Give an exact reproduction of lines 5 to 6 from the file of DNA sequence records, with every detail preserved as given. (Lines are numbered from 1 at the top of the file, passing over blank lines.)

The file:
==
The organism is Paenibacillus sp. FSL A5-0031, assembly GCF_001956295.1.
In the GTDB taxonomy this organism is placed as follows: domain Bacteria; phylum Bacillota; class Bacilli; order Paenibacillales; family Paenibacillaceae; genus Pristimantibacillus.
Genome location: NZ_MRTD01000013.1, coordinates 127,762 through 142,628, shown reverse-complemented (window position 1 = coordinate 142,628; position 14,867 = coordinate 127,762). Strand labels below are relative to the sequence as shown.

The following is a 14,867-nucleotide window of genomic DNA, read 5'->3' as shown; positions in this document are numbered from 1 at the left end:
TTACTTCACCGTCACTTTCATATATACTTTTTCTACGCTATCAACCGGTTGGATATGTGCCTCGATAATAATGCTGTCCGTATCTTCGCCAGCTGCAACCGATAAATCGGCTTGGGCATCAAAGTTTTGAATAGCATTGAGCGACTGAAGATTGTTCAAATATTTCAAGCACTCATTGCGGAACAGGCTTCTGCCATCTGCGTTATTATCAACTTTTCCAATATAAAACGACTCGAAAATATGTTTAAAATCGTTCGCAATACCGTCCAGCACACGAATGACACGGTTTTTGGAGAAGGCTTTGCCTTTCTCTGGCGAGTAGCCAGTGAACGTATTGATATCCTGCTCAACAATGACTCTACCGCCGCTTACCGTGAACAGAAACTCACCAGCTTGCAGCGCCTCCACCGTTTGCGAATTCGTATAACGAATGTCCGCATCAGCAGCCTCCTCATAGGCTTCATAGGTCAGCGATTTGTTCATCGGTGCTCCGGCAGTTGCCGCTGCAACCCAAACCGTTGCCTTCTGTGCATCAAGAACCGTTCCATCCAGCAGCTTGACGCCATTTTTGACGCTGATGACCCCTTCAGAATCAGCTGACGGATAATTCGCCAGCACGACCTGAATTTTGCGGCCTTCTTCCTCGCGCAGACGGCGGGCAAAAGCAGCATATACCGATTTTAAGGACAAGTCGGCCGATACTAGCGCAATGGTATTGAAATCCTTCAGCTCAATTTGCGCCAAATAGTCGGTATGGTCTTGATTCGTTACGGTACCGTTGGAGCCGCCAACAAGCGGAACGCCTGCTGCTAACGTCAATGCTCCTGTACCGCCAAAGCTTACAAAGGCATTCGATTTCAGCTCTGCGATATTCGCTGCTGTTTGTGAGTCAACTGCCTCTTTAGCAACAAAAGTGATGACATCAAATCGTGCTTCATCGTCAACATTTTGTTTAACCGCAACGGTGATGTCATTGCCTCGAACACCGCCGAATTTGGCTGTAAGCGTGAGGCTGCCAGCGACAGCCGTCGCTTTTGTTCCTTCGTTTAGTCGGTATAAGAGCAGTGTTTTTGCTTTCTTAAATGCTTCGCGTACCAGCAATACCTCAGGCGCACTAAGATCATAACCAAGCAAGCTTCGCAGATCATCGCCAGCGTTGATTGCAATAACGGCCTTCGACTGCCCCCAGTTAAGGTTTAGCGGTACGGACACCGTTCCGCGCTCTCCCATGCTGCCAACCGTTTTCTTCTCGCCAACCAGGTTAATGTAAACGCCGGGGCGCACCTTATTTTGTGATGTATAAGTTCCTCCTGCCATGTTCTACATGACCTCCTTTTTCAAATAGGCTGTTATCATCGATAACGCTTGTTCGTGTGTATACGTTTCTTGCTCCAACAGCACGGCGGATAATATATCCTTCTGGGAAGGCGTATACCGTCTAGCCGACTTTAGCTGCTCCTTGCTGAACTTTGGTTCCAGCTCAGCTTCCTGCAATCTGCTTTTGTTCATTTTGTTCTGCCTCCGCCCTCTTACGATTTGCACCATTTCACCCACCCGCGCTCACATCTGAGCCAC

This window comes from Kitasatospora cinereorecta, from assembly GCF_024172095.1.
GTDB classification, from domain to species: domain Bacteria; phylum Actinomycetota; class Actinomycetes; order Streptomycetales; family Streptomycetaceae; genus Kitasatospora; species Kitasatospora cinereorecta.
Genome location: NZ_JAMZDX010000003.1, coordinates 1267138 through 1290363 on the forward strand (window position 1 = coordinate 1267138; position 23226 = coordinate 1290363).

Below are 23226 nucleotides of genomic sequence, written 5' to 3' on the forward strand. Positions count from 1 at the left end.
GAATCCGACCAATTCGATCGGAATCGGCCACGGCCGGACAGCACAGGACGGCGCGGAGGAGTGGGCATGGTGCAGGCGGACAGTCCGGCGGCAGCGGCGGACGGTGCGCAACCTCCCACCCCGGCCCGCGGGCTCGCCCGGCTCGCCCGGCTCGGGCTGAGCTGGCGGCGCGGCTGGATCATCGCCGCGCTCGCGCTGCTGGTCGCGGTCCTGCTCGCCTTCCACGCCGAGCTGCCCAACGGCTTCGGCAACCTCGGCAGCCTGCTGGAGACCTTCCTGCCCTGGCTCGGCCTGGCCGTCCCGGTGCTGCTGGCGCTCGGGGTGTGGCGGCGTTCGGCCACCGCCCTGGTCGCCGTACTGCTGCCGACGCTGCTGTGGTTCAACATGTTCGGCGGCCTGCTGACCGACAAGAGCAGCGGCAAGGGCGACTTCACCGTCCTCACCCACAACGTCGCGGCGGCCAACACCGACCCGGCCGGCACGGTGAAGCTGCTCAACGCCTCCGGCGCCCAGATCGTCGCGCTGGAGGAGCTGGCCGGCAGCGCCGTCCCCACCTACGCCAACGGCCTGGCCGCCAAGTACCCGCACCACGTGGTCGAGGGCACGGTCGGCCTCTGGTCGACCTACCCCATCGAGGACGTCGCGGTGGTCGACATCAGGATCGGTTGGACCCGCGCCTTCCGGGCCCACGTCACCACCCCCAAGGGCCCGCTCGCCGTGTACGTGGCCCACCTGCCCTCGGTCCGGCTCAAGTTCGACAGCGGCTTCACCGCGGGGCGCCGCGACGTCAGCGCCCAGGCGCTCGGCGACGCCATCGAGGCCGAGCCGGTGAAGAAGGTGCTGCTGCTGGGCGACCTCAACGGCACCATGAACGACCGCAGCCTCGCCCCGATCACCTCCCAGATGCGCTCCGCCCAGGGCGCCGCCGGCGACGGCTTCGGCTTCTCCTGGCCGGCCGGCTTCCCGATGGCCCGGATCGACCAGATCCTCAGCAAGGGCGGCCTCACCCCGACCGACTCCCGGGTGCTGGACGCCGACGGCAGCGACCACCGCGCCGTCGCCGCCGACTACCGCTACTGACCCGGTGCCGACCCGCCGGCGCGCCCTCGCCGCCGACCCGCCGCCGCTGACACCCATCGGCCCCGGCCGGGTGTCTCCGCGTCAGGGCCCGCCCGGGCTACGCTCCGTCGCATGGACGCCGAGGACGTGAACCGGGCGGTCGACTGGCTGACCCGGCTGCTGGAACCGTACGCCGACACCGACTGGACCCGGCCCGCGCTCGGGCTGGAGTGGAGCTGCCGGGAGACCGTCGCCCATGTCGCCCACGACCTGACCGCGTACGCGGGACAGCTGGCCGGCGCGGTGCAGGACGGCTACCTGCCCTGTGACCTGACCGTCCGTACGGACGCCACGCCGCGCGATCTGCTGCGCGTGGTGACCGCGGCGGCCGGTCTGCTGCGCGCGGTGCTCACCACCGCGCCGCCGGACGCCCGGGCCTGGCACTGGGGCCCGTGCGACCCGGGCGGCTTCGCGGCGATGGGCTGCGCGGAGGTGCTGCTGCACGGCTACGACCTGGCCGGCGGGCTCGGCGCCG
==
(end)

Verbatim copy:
TTACTTCACCGTCACTTTCATATATACTTTTTCTACGCTATCAACCGGTTGGATATGTGCCTCGATAATAATGCTGTCCGTATCTTCGCCAGCTGCAACCGATAAATCGGCTTGGGCATCAAAGTTTTGAATAGCATTGAGCGACTGAAGATTGTTCAAATATTTCAAGCACTCATTGCGGAACAGGCTTCTGCCATCTGCGTTATTATCAACTTTTCCAATATAAAACGACTCGAAAATATGTTTAAAATCGTTCGCAATACCGTCCAGCACACGAATGACACGGTTTTTGGAGAAGGCTTTGCCTTTCTCTGGCGAGTAGCCAGTGAACGTATTGATATCCTGCTCAACAATGACTCTACCGCCGCTTACCGTGAACAGAAACTCACCAGCTTGCAGCGCCTCCACCGTTTGCGAATTCGTATAACGAATGTCCGCATCAGCAGCCTCCTCATAGGCTTCATAGGTCAGCGATTTGTTCATCGGTGCTCCGGCAGTTGCCGCTGCAACCCAAACCGTTGCCTTCTGTGCATCAAGAACCGTTCCATCCAGCAGCTTGACGCCATTTTTGACGCTGATGACCCCTTCAGAATCAGCTGACGGATAATTCGCCAGCACGACCTGAATTTTGCGGCCTTCTTCCTCGCGCAGACGGCGGGCAAAAGCAGCATATACCGATTTTAAGGACAAGTCGGCCGATACTAGCGCAATGGTATTGAAATCCTTCAGCTCAATTTGCGCCAAATAGTCGGTATGGTCTTGATTCGTTACGGTACCGTTGGAGCCGCCAACAAGCGGAACGCCTGCTGCTAACGTCAATGCTCCTGTACCGCCAAAGCTTACAAAGGCATTCGATTTCAGCTCTGCGATATTCGCTGCTGTTTGTGAGTCAACTGCCTCTTTAGCAACAAAAGTGATGACATCAAATCGTGCTTCATCGTCAACATTTTGTTTAACCGCAACGGTGATGTCATTGCCTCGAACACCGCCGAATTTGGCTGTAAGCGTGAGGCTGCCAGCGACAGCCGTCGCTTTTGTTCCTTCGTTTAGTCGGTATAAGAGCAGTGTTTTTGCTTTCTTAAATGCTTCGCGTACCAGCAATACCTCAGGCGCACTAAGATCATAACCAAGCAAGCTTCGCAGATCATCGCCAGCGTTGATTGCAATAACGGCCTTCGACTGCCCCCAGTTAAGGTTTAGCGGTACGGACACCGTTCCGCGCTCTCCCATGCTGCCAACCGTTTTCTTCTCGCCAACCAGGTTAATGTAAACGCCGGGGCGCACCTTATTTTGTGATGTATAAGTTCCTCCTGCCATGTTCTACATGACCTCCTTTTTCAAATAGGCTGTTATCATCGATAACGCTTGTTCGTGTGTATACGTTTCTTGCTCCAACAGCACGGCGGATAATATATCCTTCTGGGAAGGCGTATACCGTCTAGCCGACTTTAGCTGCTCCTTGCTGAACTTTGGTTCCAGCTCAGCTTCCTGCAATCTGCTTTTGTTCATTTTGTTCTGCCTCCGCCCTCTTACGATTTGCACCATTTCACCCACCCGCGCTCACATCTGAGCCAC

This window comes from Kitasatospora cinereorecta, from assembly GCF_024172095.1.